Module Information

Module Identifier
IQ24320
Module Title
Economic Diplomacy and Leadership
Academic Year
2017/2018
Co-ordinator
Semester
Semester 2
Reading List
Other Staff

Course Delivery

Delivery Type Delivery length / details
Seminar 7 x 1 Hour Seminars
Lecture 16 x 1 Hour Lectures
 

Assessment

Assessment Type Assessment length / details Proportion
Semester Assessment 1 x 2,500 word essay  50%
Semester Exam 2 Hours   (1x 2 hour exam)  50%
Supplementary Assessment 1 x 2,500 word essay  50%
Supplementary Exam 2 Hours   (1 x 2 hour exam)  50%

Learning Outcomes

On successful completion of this module students should be able to:

1. Demonstrate an understanding of key aspects of contemporary economic diplomacy and leadership
2. Demonstrate ability to apply concepts of diplomacy and leadership to different case studies
3. Demonstrate knowledge of the main research methods in the study of economic diplomacy and leadership
4. Evaluate critically how different approaches to economic diplomacy contribute to resolving global issues
5. Demonstrate an understanding of how economic leadership influences contemporary international politics
6. Analyse and evaluate empirical information related to the diplomacy of different developed and developing states

Brief description

The module examines how different developed and developing states negotiate in the world economy. It discusses a range of contemporary case studies in order to understand how states respond and adapt to changing economic conditions and crises. The module examines how states provide leadership in order to help resolve issues of global development, poverty and inequality, and how they defend their national policy space from economic threats.

Content

The module involves a number of case studies, some of which will be drawn from contemporary cases of negotiation, including: Southern EU states and the Eurozone crisis, UK’s trade diplomacy and ‘Brexit’, US leadership in the Transpacific & Transatlantic agreements, India and the Sustainable Development Goals, South Africa and the Doha Development Agenda, and Russia’s response to economic sanctions.

Module Skills

Skills Type Skills details
Application of Number N/A
Communication Students will learn how to present their ideas verbally and in writing, and how to present their arguments most effectively. They will develop skills in using the many sources of information available to best advantage. They will learn to be clear in their writing and speaking and to be direct about aims and objectives. They will learn to consider only that which is relevant to the topic, focus and objectives of their argument or discussion. Students will also be required to submit their written assessments in word-processed format and the presentation of work should reflect effective expression of ideas and good use of language skills in order to ensure clarity, coherence and effective communication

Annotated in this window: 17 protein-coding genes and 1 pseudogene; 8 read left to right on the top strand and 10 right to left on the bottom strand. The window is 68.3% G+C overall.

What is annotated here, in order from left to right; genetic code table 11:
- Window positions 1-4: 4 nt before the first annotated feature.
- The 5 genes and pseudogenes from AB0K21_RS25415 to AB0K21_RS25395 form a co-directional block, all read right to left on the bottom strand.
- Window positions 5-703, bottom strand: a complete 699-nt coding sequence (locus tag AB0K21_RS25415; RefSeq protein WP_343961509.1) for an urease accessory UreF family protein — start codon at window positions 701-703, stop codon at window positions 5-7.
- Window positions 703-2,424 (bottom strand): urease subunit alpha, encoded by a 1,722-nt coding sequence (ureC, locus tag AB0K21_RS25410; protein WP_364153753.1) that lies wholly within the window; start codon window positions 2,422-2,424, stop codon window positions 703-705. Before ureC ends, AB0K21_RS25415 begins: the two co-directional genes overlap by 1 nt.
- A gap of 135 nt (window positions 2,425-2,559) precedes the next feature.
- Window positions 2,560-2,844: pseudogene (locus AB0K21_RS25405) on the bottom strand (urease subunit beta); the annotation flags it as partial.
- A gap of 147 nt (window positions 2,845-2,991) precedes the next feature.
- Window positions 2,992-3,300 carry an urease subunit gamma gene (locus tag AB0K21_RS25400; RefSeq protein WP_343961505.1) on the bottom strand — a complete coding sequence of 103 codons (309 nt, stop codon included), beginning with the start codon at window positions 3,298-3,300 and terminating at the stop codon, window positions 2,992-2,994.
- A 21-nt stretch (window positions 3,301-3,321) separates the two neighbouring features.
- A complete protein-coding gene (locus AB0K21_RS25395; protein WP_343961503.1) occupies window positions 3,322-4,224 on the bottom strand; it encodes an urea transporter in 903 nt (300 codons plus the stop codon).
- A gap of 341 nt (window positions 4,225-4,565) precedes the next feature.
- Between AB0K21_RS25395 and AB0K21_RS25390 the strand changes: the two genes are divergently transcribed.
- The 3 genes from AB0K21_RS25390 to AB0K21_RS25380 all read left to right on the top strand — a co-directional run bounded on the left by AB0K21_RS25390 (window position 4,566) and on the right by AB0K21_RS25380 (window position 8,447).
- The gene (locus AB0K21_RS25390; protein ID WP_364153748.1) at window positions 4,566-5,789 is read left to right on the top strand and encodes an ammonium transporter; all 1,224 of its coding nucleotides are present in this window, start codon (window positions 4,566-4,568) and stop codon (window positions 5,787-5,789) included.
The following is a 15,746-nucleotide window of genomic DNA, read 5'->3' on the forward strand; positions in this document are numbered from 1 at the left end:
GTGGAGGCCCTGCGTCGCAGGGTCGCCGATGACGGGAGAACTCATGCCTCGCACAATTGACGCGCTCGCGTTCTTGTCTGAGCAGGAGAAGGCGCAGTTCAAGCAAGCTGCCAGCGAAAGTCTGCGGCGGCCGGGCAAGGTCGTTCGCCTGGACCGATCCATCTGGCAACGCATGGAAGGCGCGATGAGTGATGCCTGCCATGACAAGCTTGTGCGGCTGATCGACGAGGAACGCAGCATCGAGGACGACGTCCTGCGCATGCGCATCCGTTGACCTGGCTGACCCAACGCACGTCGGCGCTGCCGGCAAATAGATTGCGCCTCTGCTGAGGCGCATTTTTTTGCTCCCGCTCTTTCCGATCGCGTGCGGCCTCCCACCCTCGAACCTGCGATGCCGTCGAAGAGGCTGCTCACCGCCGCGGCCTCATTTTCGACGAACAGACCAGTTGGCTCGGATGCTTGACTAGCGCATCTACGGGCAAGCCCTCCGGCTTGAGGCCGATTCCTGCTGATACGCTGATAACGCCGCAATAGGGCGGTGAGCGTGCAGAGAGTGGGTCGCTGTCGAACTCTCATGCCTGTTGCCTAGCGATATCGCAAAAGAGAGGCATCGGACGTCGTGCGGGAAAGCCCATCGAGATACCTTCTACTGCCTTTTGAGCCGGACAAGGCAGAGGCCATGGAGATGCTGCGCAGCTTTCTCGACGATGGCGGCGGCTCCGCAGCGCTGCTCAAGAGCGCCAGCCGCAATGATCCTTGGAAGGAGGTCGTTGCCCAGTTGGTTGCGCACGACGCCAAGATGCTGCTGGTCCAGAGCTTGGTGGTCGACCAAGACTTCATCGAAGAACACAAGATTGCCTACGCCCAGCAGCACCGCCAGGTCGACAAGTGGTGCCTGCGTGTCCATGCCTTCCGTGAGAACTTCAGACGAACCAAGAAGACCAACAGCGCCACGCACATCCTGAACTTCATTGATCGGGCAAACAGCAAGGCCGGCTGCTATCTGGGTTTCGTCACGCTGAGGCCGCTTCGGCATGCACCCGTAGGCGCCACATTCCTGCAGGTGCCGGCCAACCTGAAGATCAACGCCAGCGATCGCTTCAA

Improving own Learning and Performance The module aims to promote self-management but within a context in which support and assistance is available from the module convenor and other students. Students will be expected to improve their own learning and performance by undertaking their own research and exercising their own initiative, including searching for sources and deciding how to answer assessed essay questions.
Information Technology Students will enhance their proficiency using Blackboard, where materials to support learning will be made available. Students will also develop skills in searching for, and assessing the validity of, online information sources as part of preparation for lectures, seminars and assessed tasks. Assessed work will be presented in electronic format, according to standard expectations
Personal Development and Career planning The module is designed to hone and test skills of use to students in their working lives, particularly in speaking to small groups, listening, thinking and responding to the statement of others. Moreover, the written work requires students to write clearly and concisely, which is a common task in the workplace. Students will be encouraged throughout to reflect on their performance and to consider lessons for future application.
Problem solving Independent project work and problem solving will be one central goal of the module; the submission of an essay and preparation for seminar discussions will require that students develop independent research skills as well as problem solving skills. The ability of students to solve problems will be developed and assessed by asking them to: adopt differing points of view; organize data and estimate an answer to the problem; consider extreme cases; reason logically; consider similar cases; look for patterns; divide issues into smaller problems.
Research skills Students will be required to undertake independent research in order to complete the assessed work. This will involve utilizing a range of information sources, including core academic texts, journal articles, electronic publications, and online news sources.
Subject Specific Skills Students have the opportunity to develop, practice and test a wide range of subject specific skills that help them to understand, conceptualise and evaluate examples and ideas on the module. These subject specific skills include: • Collect and understand a wide range of data relating to the module • Evaluate competing perspectives • Apply a range of methodologies to complex historical and contemporary social and political problems.
Team work Students will undertake team exercises in the seminars. For many of the topics of this module, seminars will consist of small-group discussions where students will be asked to discuss as a group the core issues related to the seminar topic. These class discussions and debates form a significant part of the module, and will allow students to approach and examine a given topic through team work.

Notes

This module is at CQFW Level 5